The denaturing agent is generally prepared and used as a solution in a buffer at pH 6-8. The type of buffers that may be used to dissolve the denaturing agent is not restricted. An exemplary buffer suitable for the invention is sodium phosphate at 10 mM and at pH 7.2. The amount of the denaturing agent relative to the amount of the sample contacted is not critical to the present invention as long as it is sufficient to denature the sample and may be readily determined by a person skilled in the art based on various factors such as the specific denaturing agent used, the nature of the sample, and the level of activities of Aβ-degradating enzymes present in the samples. Where a guanidine salt is used as the denaturing agent, the concentration of guanidine salt in the sample-denaturing agent mixture typically ranges from about 4 molar to about 10 molar, preferably from about 5 molar to about 8 molar, and more preferably from about 6 molar to about 7 molar. Where urea is used as the denaturing agent, the concentration of urea is generally at about 6 molar or higher.
It is desirable that the sample is contacted with the denaturing agent immediately after the sample is collected in order to minimize degradation of Aβ in the sample. Where the samples are to be stored for later analysis, the denaturing agent may be added after the sample is taken out of storage. The denaturing agent is thoroughly and quickly admixed with the sample, preferably with the aid of a mixing device, such as mechanical mixing devices commonly used in chemical or biological laboratories, for example a vortex mixer, a blender, or a tissue homogenizer. For samples that contain solid components, such as tissues, whole blood, or blood cell pellets, it is preferable that the solid components are disrupted or broken by subjecting the sample, in the presence of the denaturing agent, to suitable physical or chemical treatment, such as homogenization with a mechanical homogenizer or a sonicator, which hare commonly used in biological laboratories.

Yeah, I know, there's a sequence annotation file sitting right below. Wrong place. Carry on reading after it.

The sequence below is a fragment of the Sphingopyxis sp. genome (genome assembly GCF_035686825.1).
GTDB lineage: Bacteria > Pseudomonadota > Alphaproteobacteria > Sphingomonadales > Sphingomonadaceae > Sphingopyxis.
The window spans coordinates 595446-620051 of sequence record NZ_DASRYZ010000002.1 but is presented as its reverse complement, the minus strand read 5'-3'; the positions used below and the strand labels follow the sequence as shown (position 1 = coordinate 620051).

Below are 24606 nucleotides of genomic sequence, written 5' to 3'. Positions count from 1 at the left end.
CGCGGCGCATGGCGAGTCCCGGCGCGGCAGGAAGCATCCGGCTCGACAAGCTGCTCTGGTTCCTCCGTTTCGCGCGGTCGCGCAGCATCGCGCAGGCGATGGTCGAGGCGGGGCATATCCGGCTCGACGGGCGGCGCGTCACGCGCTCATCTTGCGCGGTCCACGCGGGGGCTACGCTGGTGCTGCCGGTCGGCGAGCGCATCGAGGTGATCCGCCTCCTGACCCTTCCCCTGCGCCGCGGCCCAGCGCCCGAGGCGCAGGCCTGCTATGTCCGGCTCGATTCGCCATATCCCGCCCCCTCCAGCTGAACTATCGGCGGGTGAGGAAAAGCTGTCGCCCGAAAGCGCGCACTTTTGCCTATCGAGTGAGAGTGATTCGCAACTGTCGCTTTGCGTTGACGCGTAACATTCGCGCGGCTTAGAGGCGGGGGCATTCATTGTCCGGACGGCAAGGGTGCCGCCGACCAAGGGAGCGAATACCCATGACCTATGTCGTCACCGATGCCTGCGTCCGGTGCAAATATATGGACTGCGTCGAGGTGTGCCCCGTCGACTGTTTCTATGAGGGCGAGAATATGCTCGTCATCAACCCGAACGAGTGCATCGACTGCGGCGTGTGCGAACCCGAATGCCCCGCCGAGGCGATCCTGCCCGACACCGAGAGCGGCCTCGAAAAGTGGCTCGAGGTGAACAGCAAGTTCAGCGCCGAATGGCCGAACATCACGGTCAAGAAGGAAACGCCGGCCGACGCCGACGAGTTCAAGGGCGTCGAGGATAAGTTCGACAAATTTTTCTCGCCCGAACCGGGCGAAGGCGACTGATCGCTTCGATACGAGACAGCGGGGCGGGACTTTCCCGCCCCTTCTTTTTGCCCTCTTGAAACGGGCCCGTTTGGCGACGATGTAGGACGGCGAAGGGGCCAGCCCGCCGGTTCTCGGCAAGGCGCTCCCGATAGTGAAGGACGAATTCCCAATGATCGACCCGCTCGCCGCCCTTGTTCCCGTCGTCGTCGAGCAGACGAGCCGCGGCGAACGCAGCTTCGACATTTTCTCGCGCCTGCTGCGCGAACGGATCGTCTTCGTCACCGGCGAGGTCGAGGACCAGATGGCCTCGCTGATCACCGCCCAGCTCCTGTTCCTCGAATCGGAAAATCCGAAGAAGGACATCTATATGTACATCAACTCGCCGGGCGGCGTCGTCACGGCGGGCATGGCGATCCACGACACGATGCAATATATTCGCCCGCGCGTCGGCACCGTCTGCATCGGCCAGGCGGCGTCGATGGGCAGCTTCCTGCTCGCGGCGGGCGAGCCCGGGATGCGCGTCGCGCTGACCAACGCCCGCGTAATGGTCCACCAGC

C. Extraction of Peptide Pool
After the sample is contacted with the denaturing agent, insoluble components in the sample-denaturing agent mixture, including cellular and tissue fragments and debris are removed from the mixture by conventional means known in the art, such as centrifugation and filtration. The resultant solution, which contains Aβ peptides as well other peptides and is hereinafter referred to as "denatured solution," is recovered and the Aβ peptides In the denatured solution are extracted. Any extraction methods suitable for extracting peptides may be adapted for use in the methods of the invention. One example of extraction method particularly suitable for use in the invention is solid phase extraction (SPE) using a hydrophobic or reversed-phase matrix. Other formats that use reverse-phase capture and concentration such as serial or parallel reverse-phase chromatography systems can also be used. Prior to subjecting the denatured solution to extraction for the peptides, It is desirable that the denatured solution is diluted with appropriate medium to reduce the overall concentration of the denaturing agent in the mixture. Where a guanidine salt is used as the denaturing agent, it is preferable that the solution is diluted such that the concentration of the denaturing agent in the solution is lowered to approximately 2.5 to 3.5 molar, preferably 3 molar. The final pH of the denatured solution may be adjusted to pH 2-3 with an acid solution, such as 0.5% phosphoric acid in water (v/v). Alternatively, the sample-denaturing agent mixture may be diluted prior to removal of the insoluble components.